Diabetes is one of the leading causes of disability and death in the United States. One in 11 Americans have diabetes — that’s more than 29 million people. And another 86 million adults in the United States are at high risk of developing type 2 diabetes.
Do you know whether you’re at risk or not? There are many factors that contribute to the development of type 2 diabetes. Factors like your age, gender, weight, your family history and how active you are. The good news is, it’s possible to lower your risk of developing the disease by making some healthy lifestyle changes.
Eating healthy and maintaining your weight is one of the best things you can do to lower your risk of developing type 2 diabetes. The American Diabetes Association (ADA) has some excellent advice designed to make healthier eating an easier transition for you.
The ADA suggests using a grocery list when shopping for food to help you choose more fresh vegetables, fruits, and whole grains. Eating healthy doesn’t need to be expensive either. In fact, you can save money by buying less soda, sweets and other snack foods. When you sit down to eat try starting meals with a salad or a or tomato- based soup with lots of vegetables. This helps you eat more veggies while filling you up before you get to the higher fat and calorie courses.
Those are just a few simple suggestions and you can find more at: http://www.diabetes.org/are-you-at-risk/lower-your-risk/healthy-eating.html#sthash.FNXCmTu9.dpuf
Exercise and Be Active
Physical activity can help your blood sugar stay within the appropriate target range. Additionally, building muscle through physical exercise helps prevent high glucose levels, since muscle uses glucose more effectively than fat does. How much physical activity are we talking about? It’s not much, especially when you consider the enormous health benefits.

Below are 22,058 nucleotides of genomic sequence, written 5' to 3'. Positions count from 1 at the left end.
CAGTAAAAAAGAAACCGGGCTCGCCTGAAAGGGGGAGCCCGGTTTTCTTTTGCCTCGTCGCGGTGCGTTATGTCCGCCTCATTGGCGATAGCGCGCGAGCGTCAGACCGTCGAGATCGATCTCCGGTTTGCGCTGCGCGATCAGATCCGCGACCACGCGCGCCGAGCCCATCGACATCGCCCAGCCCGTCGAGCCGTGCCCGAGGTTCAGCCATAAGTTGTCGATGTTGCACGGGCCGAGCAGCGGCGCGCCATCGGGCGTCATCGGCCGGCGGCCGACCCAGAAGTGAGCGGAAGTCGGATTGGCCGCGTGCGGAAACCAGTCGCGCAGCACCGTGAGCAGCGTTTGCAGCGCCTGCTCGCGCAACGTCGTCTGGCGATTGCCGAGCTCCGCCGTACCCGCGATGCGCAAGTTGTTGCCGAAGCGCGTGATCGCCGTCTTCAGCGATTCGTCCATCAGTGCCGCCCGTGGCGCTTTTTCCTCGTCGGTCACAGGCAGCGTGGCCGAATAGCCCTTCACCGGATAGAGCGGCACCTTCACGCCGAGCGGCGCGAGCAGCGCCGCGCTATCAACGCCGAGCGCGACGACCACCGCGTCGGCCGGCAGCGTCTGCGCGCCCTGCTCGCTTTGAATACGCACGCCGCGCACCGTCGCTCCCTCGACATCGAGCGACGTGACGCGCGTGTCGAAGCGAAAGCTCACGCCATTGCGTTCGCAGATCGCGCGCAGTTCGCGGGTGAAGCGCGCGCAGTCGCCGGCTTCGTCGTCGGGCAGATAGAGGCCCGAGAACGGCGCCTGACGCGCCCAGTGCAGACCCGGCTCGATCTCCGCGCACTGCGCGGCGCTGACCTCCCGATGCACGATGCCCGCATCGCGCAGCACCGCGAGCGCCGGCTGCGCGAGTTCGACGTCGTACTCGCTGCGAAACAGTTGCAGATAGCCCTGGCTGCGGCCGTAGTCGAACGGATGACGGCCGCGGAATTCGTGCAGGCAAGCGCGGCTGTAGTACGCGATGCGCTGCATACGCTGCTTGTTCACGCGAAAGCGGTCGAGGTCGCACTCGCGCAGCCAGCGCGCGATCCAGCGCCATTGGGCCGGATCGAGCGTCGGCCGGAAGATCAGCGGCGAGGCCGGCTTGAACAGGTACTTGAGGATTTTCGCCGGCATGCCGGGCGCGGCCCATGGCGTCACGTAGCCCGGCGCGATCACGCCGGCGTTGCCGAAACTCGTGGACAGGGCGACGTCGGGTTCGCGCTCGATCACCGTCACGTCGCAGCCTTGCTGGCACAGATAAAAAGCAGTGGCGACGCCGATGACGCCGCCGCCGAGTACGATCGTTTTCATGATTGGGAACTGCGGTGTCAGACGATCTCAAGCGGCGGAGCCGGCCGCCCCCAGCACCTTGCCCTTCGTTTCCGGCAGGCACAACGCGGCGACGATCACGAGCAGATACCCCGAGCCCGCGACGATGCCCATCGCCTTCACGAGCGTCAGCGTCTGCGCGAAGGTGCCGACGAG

According to the National Institute of Diabetes and Digestive and Kidney Diseases
“Doctors suggest that you aim for 30 to 60 minutes of moderate to vigorous physical activity most days of the week. Children and adolescents with type 2 diabetes who are 10 to 17 years old should aim for 60 minutes of moderate to vigorous activity every day.” – Read More at https://www.niddk.nih.gov/health-information/diabetes/diabetes-physical-activity
Maintain a Healthy Weight
Almost 90% of people living with type 2 diabetes are overweight or obese. Extra weight puts added pressure on the bodies ability to use insulin properly to control blood sugar levels. So in addition to eating health and staying active, maintaining a healthy weight can help you reduce your risk. – Read more at http://www.obesity.org/content/weight-diabetes
You can manage your risk of developing type 2 diabetes and even small steps, like those above, can make a big difference. Take this quick test to assess your risk, see your doctor and visit diabetes.org/alert for more information.